COVID-19's delta variant seemingly finds a way to upend the best-laid plans, most recently wreaking havoc with New Zealand's hopes to lift the lockdown.
"The safest option for all of us right now is to hold the course for longer," New Zealand Prime Minister Jacinda Ardern said, as the island nation extended a national COVID-19 lockdown Monday due to a delta variant outbreak that has yet to peak.
Ardern said the rapid spread of the highly transmissible variant meant it was too early to lift restrictions imposed last week after a virus cluster emerged in Auckland, ending a six-month run of no local cases.
"Delta had a head start on us and we've needed to catch up as quickly as we could ... we don't think we have reached the peak of this outbreak," she said, according to Agence France-Presse (AFP).
Ardern said 35 new cases had been detected, taking the total to 107, with more than 13,000 close contacts undergoing testing. Health authorities say they've found links among most of those cases, giving them hope they can quash the outbreak. Authorities said they've tested about 3% of the nation's entire population over the past six days.
New Zealand's lockdown was due to expire late Tuesday, but Ardern said it would continue through to Friday nationwide and until the evening of Aug. 31 in Auckland.
“We do need more information. We need more certainty. We don’t want to take any risks with delta,” Ardern said. "If the world has taught us anything, it is to be cautious with this variant of COVID-19.”
New Zealand's "COVID zero" elimination strategy – which has resulted in just 26 deaths in a population of 5 million – has relied on strict border controls backed by hard lockdowns when any cases do slip through.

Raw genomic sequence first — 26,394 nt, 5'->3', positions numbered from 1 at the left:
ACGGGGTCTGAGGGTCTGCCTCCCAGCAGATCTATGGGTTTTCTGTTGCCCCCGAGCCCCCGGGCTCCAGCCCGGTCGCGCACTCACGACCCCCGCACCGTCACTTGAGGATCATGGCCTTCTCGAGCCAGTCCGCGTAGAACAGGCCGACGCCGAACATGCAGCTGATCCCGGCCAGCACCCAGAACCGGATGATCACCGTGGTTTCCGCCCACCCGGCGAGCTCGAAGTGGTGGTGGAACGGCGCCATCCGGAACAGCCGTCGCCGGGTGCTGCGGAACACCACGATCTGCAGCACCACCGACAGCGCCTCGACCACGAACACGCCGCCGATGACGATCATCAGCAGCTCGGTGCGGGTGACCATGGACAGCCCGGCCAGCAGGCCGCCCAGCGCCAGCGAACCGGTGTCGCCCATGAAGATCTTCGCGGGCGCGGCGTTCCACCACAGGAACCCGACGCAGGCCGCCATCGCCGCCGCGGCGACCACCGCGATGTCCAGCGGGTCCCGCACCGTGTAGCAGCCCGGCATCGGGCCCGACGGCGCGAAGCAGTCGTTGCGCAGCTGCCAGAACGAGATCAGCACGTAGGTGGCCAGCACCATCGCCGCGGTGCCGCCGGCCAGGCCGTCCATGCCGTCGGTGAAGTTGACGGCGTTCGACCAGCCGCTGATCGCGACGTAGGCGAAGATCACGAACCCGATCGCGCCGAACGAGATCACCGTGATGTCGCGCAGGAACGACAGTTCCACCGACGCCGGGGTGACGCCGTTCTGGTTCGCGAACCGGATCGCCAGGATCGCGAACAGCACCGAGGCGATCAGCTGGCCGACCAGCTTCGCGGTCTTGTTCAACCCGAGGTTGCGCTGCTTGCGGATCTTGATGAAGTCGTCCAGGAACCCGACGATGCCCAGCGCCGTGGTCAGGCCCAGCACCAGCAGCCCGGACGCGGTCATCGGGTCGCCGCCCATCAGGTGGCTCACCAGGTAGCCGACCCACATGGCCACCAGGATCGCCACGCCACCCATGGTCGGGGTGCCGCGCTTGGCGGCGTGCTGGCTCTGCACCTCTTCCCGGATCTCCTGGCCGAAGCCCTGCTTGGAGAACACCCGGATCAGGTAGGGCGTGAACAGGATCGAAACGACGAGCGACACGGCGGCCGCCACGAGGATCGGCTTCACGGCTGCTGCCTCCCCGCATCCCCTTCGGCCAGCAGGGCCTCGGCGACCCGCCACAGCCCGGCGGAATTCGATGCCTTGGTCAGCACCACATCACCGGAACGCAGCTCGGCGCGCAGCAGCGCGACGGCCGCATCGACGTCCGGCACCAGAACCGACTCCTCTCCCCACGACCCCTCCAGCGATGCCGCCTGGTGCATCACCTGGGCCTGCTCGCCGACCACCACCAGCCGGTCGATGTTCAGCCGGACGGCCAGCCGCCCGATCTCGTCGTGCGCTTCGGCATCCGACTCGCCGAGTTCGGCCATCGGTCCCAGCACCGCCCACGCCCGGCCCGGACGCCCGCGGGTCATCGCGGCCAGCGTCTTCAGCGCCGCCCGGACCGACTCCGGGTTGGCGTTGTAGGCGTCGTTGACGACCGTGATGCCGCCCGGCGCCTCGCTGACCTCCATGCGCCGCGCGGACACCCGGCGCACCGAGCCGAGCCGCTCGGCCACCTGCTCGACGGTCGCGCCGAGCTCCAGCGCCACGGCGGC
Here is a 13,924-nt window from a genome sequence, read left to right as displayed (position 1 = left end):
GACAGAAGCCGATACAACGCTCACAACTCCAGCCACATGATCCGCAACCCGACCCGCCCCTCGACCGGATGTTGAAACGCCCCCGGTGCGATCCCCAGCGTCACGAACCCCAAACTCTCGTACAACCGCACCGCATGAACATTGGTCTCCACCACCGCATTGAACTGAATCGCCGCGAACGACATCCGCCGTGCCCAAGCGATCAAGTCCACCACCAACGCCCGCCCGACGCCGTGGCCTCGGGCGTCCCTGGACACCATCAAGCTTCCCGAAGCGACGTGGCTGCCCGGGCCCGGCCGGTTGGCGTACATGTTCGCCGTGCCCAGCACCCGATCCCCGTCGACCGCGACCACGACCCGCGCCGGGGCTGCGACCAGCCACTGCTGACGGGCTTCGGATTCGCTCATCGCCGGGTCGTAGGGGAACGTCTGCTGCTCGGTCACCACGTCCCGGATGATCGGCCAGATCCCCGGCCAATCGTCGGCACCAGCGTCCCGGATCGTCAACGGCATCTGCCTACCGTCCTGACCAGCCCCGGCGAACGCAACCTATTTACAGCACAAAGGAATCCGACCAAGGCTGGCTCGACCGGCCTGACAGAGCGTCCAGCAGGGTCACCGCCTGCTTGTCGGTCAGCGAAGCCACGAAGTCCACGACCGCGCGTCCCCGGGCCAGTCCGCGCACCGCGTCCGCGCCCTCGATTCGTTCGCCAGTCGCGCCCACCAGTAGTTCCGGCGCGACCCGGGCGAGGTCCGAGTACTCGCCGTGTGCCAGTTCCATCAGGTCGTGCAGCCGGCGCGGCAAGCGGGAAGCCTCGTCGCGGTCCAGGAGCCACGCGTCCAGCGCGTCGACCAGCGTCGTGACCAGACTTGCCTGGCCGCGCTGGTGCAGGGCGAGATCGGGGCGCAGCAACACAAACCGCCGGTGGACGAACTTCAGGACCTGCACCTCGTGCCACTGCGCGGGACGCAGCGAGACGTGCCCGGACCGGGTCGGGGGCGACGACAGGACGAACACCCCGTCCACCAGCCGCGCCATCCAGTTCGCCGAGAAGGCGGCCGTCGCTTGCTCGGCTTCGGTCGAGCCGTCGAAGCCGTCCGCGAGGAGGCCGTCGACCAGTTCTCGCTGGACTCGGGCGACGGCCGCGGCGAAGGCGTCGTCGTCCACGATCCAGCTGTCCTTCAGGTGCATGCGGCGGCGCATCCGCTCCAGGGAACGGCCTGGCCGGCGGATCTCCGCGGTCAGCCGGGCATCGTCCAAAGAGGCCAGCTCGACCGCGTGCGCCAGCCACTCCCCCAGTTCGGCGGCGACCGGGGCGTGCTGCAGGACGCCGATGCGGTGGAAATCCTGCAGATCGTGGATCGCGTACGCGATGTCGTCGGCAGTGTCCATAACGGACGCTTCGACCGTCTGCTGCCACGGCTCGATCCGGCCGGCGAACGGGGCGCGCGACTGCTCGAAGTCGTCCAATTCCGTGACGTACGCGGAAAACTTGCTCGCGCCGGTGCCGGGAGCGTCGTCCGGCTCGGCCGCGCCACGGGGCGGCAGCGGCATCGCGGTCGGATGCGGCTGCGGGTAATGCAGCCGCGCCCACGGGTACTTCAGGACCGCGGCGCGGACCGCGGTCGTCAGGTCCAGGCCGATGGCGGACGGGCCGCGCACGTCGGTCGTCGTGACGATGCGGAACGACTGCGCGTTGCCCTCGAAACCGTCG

Ardern's own COVID-19 Response Minister Chris Hipkins on Sunday questioned whether delta rendered the strategy unviable, but the leader said she believed in it "absolutely."
"Our plan has worked before and together we can make it work again," she said.
The Associated Press (AP) reports that Ardern announced the suspension of regular Parliament sessions for a week, a move that drew criticism from opposition lawmakers.
“At a time when New Zealanders have the harshest lockdown in the world and have lost our freedoms because of the government’s failure to vaccinate and secure the border, this move by Jacinda Ardern is unfathomable," said Judith Collins, the leader of the opposition.
Ardern has previously announced plans to relax restrictions next year when vaccination rates are higher. One of the reasons lockdowns are considered essential in New Zealand is that inoculation rates remain low, with only about 20% of people fully vaccinated. The strict lockdown means most people must remain at home, leaving only to buy groceries or medicine or to exercise.
While New Zealand was maintaining its strategy of trying to wipe out the virus completely through lockdowns, neighboring Australia appeared to have conceded that lockdowns would not be able to eliminate the delta variant entirely and could only slow its spread. A push for more vaccinations is the main focus in major cities such as Sydney.
Australian Prime Minister Scott Morrison said lockdowns were “not a sustainable way to live in this country.” He said states must open their borders once vaccination rates reach 80% of the population aged 16 years and older.
His remarks came as an outbreak in Sydney grew by more than 800 cases, near-record levels. Health authorities said an outbreak centered in Melbourne also grew by 71 cases and another in the capital, Canberra, grew by 16 cases. All three cities remained in lockdown, and unrest was reported in Sydney and Melbourne, where anti-lockdown protests turned violent this past Saturday, with police arresting hundreds following clashes.
But in Western Australia, where there are no community infections, Premier Mark McGowan said his government wouldn't reopen at the 80% vaccination level if it meant reintroducing the virus.
About 24% of Australians are fully vaccinated.
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